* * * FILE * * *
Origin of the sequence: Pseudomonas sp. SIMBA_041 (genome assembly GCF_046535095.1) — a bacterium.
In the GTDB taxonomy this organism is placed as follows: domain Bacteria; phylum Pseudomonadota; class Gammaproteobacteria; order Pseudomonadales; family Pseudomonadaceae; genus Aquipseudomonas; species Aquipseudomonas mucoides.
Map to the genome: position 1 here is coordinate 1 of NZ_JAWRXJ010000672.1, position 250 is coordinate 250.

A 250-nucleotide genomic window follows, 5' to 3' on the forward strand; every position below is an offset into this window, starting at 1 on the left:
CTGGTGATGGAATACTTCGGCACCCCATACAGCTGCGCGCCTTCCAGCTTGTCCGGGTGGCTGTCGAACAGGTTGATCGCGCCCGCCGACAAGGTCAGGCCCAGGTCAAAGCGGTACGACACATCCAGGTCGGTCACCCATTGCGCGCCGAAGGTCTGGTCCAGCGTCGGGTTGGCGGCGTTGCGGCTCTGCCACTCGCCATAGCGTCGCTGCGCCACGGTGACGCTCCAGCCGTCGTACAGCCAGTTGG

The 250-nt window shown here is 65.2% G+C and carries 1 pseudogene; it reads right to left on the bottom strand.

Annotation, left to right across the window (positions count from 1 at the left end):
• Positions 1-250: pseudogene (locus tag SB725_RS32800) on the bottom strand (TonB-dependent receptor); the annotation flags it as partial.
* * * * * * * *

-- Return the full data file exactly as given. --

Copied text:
Origin of the sequence: Pseudomonas sp. SIMBA_041 (genome assembly GCF_046535095.1) — a bacterium.
In the GTDB taxonomy this organism is placed as follows: domain Bacteria; phylum Pseudomonadota; class Gammaproteobacteria; order Pseudomonadales; family Pseudomonadaceae; genus Aquipseudomonas; species Aquipseudomonas mucoides.
Map to the genome: position 1 here is coordinate 1 of NZ_JAWRXJ010000672.1, position 250 is coordinate 250.

A 250-nucleotide genomic window follows, 5' to 3' on the forward strand; every position below is an offset into this window, starting at 1 on the left:
CTGGTGATGGAATACTTCGGCACCCCATACAGCTGCGCGCCTTCCAGCTTGTCCGGGTGGCTGTCGAACAGGTTGATCGCGCCCGCCGACAAGGTCAGGCCCAGGTCAAAGCGGTACGACACATCCAGGTCGGTCACCCATTGCGCGCCGAAGGTCTGGTCCAGCGTCGGGTTGGCGGCGTTGCGGCTCTGCCACTCGCCATAGCGTCGCTGCGCCACGGTGACGCTCCAGCCGTCGTACAGCCAGTTGG

The 250-nt window shown here is 65.2% G+C and carries 1 pseudogene; it reads right to left on the bottom strand.

Annotation, left to right across the window (positions count from 1 at the left end):
• Positions 1-250: pseudogene (locus tag SB725_RS32800) on the bottom strand (TonB-dependent receptor); the annotation flags it as partial.